• @[email protected]
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                  7 months ago

                  Eh research shows otherwise. Rust eliminates defects for a very particular set of problems, but when it comes to logical correctness it isn’t better or worse than other languages.

                  Come on. What was requested by the other user is clear, I think.

                  You made this specific claim. Can you link to the research showing that? Actual research showing that “Rust eliminates defects for a very particular set of problems, but when it comes to logical correctness it isn’t better or worse than other languages”, not a YT video from a wannabe intellectual talking abstracts and siting some generic studies.

                  • @gnus_migrate
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                    17 months ago

                    It was my mistake, I said that we definitely know they don’t vs. there is no evidence showing that there is. There aren’t much studies to back this up. The whole point of the talk is that software engineering as a discipline is really poorly studied and we tend to make assertions like this without actually validating them.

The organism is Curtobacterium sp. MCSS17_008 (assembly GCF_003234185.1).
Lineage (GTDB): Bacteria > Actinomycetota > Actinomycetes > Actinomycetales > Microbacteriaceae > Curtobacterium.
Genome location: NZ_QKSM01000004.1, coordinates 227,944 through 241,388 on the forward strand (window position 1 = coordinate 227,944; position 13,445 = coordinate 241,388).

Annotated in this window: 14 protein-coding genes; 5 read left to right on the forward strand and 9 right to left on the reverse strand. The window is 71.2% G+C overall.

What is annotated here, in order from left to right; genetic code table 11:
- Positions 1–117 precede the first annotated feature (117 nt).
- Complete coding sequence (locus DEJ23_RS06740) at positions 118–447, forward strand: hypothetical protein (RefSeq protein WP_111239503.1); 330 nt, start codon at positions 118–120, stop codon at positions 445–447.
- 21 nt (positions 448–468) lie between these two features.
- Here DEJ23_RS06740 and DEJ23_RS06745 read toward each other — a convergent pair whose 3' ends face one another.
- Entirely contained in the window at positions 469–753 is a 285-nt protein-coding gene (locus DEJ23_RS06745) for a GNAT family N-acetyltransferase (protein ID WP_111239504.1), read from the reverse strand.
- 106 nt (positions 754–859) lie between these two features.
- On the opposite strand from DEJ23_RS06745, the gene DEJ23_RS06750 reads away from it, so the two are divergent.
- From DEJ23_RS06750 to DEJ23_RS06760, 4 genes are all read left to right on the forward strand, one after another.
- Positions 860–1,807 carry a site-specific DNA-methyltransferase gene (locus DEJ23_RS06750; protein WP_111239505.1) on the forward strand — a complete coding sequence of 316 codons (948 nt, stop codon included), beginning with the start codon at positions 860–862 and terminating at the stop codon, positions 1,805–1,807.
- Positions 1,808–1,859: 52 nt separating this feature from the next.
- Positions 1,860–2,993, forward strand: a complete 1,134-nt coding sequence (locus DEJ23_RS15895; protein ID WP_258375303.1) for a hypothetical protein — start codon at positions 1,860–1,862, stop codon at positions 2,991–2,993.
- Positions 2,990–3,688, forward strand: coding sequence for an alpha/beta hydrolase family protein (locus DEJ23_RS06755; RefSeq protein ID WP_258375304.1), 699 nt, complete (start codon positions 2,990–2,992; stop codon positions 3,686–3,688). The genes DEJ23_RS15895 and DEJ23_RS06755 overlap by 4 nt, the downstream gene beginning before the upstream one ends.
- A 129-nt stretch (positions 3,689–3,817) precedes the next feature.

If I was betting money on this(I.e. deciding where to focus my investment), the quality of the typesystem would only matter if the typesystem caught real problems that I face in my day to day work. For a Web app for instance, it makes no sense to use Rust vs a GC’d language because the kinds of bugs that you face in Web apps aren’t really the kinds of issues that a borrow checker will help you with. The whole point of Rust being difficult is that it saves you time down the line, if it’s difficult and it doesn’t then that tradeoff doesn’t make sense.

                    Hilel teaches formal verification for a living, he very much sees the value of automatically proving properties about your program, as do I, but the reality is that the typesystem doesn’t necessarily help as much as we think it does.

        • @[email protected]
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          17 months ago

          I’d probably have just stuck with strings as well.

          And this argument works as long as nothing wrong happens. Well, something wrong happened ;)

          Smashing strings together is how this bug happened.

          Constructing URLs reliably should have been the obvious first takeaway, was my point, instead of pretending the issue is not there. If Url::join() is somehow too confusing for some, then there are other ways to do it with simpler API, no problem.